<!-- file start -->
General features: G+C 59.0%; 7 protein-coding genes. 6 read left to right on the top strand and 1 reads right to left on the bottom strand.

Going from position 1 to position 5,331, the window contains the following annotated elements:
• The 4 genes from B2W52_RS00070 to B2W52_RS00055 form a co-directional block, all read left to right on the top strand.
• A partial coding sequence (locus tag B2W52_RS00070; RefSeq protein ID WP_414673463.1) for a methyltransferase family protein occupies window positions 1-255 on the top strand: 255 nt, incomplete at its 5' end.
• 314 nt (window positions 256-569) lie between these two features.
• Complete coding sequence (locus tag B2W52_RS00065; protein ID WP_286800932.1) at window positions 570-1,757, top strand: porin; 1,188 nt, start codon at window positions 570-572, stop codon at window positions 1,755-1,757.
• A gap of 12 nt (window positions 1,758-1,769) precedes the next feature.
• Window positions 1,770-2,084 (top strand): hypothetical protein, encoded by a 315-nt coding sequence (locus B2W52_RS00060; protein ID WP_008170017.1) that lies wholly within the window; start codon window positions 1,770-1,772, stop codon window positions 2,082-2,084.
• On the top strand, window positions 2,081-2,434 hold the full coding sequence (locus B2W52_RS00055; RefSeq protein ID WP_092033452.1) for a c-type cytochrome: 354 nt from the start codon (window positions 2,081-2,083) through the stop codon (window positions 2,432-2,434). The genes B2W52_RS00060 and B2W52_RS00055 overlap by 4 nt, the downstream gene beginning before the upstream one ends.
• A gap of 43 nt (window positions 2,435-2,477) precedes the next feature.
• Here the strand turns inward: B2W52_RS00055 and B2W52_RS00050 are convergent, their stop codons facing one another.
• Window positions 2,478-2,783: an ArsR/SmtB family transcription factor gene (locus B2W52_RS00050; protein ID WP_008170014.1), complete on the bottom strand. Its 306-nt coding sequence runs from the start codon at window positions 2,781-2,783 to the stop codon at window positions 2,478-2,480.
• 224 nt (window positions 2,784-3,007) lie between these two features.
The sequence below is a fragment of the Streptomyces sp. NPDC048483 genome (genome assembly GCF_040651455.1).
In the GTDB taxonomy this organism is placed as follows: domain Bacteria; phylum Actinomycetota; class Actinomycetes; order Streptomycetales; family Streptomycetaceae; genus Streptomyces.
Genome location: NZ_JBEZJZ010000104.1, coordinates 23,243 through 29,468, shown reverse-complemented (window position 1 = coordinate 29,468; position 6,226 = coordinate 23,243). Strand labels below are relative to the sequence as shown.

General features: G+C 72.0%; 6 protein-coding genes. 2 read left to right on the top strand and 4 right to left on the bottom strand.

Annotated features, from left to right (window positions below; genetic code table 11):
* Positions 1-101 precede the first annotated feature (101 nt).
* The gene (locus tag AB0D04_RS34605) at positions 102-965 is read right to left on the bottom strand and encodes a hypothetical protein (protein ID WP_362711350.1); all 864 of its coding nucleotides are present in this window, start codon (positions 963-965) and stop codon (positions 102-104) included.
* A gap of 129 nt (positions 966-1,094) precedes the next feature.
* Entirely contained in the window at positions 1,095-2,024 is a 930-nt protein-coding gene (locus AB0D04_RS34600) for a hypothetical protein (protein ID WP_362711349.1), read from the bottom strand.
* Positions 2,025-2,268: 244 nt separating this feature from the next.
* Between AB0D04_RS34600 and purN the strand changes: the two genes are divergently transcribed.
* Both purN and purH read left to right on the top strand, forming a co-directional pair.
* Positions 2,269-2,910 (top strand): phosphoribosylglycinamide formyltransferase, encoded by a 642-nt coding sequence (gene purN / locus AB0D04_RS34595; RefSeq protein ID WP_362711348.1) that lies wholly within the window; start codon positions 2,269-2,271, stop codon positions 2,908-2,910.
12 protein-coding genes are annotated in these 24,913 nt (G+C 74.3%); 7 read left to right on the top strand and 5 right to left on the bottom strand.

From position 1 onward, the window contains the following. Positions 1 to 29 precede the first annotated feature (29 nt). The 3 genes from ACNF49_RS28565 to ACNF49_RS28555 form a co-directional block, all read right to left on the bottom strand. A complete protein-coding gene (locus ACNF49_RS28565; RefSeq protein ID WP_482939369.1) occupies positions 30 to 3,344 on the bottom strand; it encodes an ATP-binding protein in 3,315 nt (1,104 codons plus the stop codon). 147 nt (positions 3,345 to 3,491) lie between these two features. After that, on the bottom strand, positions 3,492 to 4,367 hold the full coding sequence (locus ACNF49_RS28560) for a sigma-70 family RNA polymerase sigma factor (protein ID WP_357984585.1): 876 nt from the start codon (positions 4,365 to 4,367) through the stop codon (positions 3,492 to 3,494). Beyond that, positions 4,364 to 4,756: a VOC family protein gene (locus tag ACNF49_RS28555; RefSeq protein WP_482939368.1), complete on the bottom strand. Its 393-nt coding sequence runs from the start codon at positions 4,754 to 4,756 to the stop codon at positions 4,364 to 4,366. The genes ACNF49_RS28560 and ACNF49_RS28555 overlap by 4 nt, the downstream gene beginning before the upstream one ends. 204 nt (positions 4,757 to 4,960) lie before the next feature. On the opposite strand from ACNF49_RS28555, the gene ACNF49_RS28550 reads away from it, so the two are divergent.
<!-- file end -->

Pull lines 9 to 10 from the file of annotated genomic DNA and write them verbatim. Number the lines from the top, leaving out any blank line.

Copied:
• On the top strand, window positions 2,081-2,434 hold the full coding sequence (locus B2W52_RS00055; RefSeq protein ID WP_092033452.1) for a c-type cytochrome: 354 nt from the start codon (window positions 2,081-2,083) through the stop codon (window positions 2,432-2,434). The genes B2W52_RS00060 and B2W52_RS00055 overlap by 4 nt, the downstream gene beginning before the upstream one ends.
• A gap of 43 nt (window positions 2,435-2,477) precedes the next feature.